Zerovalent iron (nZVI) nanoparticles have long been used in the electronic and chemical industries due to their magnetic and catalytic properties. Increasingly, applications of nZVI have also been reported in environmental engineering because of their ability to degrade a wide variety of toxic pollutants in soil and water. It is generally assumed that nZVI has a core-shell morphology with zerovalent iron as the core and iron oxide/hydroxide in the shell. This study presents a detailed characterization of the nZVI shell thickness using three independent methods. High-resolution transmission electron microscopy analysis provides direct evidence of the core-shell structure and indicates that the shell thickness of fresh nZVI was predominantly in the range of 2-4 nm. The shell thickness was also determined from high-resolution X-ray photoelectron spectroscopy (HR-XPS) analysis through comparison of the relative integrated intensities of metallic and oxidized iron with a geometric correction applied to account for the curved overlayer. The XPS analysis yielded an average shell thickness in the range of 2.3-2.8 nm. Finally, complete oxidation reaction of the nZVI particles by Cu(II) was used as an indication of the zerovalent iron content of the particles, and these observations further correlate the chemical reactivity of the particles and their shell thicknesses. The three methods yielded remarkably similar results, providing a reliable determination of the shell thickness, which fills an essential gap in our knowledge about the nZVI structure. The methods presented in this work can also be applied to the study of the aging process of nZVI and may also prove useful for the measurement and characterization of other metallic nanoparticles.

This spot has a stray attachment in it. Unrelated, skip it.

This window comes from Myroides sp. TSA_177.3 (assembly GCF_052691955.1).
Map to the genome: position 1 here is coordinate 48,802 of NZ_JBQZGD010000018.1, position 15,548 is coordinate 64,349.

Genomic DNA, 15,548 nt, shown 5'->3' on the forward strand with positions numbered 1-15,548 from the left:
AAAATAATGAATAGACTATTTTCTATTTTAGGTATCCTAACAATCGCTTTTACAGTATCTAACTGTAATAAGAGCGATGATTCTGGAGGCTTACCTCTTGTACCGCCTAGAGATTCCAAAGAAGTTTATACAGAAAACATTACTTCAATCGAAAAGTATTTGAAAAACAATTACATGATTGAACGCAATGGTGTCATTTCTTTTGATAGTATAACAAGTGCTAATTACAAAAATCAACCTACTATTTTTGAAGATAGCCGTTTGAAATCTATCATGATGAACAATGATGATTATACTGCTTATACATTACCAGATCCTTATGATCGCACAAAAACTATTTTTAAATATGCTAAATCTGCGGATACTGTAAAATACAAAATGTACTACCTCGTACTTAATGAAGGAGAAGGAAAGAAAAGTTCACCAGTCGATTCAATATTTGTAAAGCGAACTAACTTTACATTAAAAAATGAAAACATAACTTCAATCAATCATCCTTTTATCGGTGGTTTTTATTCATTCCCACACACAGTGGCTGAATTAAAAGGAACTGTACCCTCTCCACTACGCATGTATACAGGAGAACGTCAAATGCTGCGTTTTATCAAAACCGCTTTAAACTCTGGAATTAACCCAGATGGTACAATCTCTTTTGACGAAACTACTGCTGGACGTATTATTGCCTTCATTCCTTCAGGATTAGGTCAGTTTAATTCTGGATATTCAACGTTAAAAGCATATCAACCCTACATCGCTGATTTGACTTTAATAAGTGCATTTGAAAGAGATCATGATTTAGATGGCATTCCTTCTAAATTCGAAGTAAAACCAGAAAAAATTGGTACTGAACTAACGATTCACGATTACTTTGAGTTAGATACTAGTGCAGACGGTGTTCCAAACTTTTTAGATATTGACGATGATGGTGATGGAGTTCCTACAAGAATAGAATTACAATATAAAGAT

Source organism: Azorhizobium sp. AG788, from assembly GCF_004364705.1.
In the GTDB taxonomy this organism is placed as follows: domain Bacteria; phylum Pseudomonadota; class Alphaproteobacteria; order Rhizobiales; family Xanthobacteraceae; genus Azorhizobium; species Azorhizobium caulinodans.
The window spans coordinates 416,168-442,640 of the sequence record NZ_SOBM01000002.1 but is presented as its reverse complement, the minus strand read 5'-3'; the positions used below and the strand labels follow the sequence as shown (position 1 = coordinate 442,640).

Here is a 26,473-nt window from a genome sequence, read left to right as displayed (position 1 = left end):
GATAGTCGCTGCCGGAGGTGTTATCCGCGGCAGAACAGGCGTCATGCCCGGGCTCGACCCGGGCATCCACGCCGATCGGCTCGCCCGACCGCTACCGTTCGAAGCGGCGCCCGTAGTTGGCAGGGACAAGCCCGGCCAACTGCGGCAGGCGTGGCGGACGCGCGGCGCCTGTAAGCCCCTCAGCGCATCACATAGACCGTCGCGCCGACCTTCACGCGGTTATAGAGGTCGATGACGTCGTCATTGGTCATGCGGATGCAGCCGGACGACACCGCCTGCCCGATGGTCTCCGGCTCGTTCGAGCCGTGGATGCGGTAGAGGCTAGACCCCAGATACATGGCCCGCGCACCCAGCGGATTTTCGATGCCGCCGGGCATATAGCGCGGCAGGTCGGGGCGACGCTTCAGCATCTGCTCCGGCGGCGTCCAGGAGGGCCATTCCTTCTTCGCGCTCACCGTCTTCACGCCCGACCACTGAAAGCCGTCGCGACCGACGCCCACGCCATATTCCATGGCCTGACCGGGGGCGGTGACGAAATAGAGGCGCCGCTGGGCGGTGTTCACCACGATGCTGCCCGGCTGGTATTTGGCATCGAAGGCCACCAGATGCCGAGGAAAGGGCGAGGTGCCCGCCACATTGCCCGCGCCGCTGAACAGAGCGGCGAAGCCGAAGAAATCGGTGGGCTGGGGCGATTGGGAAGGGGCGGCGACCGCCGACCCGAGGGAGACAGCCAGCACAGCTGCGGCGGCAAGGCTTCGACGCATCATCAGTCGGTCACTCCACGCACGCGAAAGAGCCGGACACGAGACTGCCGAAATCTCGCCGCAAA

All Science Journal Classification (ASJC) codes
- Condensed Matter Physics
- Materials Science(all)
- Surfaces and Interfaces